New developments in desktop applications written with web technology

Adobe AIR is a skunkworks type tool that allows developers to write desktop apps using their favorite web technology (HTML/JavaScript, Flash, Flex). There are also lots of tools that go "the other way", that let desktop developers write desktop apps and publish them on the web. Is AIR good? Is it a good direction for software to take? Or is it a short lived distraction? I think its good. I hope that all client code can one day be deployed regardless of target environment. Furthermore, although they've been derided for many years as simply poor replacements for desktop apps, many web applications actually have a lot going for them in terms of architecture.

A related idea I had some time ago is to use the Eclipse Rich Client platform to give users a way to execute their favorite webapps in special windows. Using this hypothetical tool, Gmail would have it's own icon and look like a normal application to the operating system, rather than just another browser window. You wouldn't see or be bothered with all the browser crap you don't need with gmail. You'd have a recognizable icon in your taskbar (rather than a generic browser icon). And you won't worry about mixing tabs around, etc, or accidentally closing the application. In addition you could support a high degree of offline operation. Of course, this could (and should!) be applied to any webapp which is designed and intended to run for a long time on the desktop - think enterprise cms tools, etc.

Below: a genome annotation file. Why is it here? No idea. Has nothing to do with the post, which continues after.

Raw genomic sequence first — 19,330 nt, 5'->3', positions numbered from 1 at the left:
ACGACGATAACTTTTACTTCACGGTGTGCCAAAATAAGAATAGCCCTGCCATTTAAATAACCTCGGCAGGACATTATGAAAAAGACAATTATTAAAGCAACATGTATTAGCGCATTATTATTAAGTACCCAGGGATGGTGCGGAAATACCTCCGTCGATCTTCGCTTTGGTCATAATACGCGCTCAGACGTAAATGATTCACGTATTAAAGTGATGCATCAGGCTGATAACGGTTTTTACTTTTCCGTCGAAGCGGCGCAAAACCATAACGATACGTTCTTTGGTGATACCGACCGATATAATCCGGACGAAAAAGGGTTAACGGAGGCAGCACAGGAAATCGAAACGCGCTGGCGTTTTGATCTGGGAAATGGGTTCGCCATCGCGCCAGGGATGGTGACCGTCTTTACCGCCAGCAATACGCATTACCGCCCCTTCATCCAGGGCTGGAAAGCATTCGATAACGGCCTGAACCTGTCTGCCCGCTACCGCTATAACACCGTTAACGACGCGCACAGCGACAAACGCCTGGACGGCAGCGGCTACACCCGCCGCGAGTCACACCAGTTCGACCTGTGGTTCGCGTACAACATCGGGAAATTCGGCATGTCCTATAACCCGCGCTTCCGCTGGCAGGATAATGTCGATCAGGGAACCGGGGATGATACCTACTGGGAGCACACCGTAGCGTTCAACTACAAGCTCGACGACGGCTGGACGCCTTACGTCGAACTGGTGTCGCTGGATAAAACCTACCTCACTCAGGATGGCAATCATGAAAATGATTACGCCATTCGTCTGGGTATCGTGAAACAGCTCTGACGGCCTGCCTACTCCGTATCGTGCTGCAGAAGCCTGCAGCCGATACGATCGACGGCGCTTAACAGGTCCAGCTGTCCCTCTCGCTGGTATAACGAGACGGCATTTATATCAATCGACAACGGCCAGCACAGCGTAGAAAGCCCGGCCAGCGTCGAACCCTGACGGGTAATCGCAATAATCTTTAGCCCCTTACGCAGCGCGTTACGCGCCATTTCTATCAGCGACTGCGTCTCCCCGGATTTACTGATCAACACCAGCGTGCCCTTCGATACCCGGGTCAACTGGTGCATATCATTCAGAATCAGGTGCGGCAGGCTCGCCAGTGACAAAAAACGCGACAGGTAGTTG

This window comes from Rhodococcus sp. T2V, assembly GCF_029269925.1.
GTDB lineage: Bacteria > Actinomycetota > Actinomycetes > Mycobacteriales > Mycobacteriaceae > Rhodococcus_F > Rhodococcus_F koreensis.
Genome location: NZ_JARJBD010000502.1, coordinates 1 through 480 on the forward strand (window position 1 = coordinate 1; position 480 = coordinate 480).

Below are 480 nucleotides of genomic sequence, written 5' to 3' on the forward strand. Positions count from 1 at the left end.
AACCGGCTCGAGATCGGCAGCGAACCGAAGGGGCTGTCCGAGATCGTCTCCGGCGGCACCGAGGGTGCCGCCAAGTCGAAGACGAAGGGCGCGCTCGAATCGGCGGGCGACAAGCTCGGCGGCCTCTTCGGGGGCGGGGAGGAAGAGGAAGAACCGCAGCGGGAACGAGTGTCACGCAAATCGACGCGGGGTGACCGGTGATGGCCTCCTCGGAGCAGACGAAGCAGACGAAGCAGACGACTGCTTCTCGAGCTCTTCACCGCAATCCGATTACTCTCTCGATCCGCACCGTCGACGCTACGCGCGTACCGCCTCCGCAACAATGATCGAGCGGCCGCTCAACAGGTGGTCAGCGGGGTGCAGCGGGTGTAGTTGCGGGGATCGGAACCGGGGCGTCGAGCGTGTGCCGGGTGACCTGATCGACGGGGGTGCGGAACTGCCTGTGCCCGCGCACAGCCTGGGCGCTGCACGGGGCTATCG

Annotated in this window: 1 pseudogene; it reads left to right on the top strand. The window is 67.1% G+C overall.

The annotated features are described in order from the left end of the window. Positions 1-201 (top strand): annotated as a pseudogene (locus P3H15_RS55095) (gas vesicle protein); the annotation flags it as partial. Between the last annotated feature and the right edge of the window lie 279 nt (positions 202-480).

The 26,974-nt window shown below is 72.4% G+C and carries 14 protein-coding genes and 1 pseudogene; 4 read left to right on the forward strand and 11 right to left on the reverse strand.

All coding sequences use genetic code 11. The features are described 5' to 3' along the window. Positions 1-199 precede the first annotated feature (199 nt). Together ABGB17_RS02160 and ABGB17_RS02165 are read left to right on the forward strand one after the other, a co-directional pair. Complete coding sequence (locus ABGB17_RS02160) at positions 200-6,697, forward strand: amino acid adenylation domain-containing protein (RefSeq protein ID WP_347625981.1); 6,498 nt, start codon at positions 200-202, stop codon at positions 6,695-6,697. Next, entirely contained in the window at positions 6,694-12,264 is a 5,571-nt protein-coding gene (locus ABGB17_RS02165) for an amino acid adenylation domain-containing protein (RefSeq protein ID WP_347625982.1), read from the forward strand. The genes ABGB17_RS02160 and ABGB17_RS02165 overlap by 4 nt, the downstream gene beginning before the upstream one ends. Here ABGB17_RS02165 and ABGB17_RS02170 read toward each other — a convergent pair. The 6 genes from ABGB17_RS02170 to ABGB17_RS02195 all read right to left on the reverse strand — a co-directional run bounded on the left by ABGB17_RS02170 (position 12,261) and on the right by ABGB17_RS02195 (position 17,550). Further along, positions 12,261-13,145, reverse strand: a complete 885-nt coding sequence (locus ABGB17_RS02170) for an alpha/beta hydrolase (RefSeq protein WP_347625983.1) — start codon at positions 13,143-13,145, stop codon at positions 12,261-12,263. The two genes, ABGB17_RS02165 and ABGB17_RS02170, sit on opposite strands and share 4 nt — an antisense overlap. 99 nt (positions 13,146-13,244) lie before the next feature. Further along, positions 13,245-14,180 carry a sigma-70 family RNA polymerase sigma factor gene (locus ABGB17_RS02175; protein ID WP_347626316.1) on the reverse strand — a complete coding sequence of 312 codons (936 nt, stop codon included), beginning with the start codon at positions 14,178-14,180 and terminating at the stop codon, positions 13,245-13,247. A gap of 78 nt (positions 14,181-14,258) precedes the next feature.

[Update] Thanks to Eric Case for pointing out the wonderful Mozilla Lab's Prism Project. This project doesn't use the Eclipse RCP, but it's goals are essentially the same as mine. He also pointed out a Mac/Gmail specific desktop integration product called Mailplane. Indeed, Mailplane goes even further than I was thinking, supporting things like drag-n-drop for adding attachments (which is really nice!). Although it doesn't seem to support offline operation, which is kind of odd. That kind of environment could provide a Greasemonkey like facility allowing developers to insert something like the Dojo Offline Toolkit. (You could do something in native code too, but why bother?)

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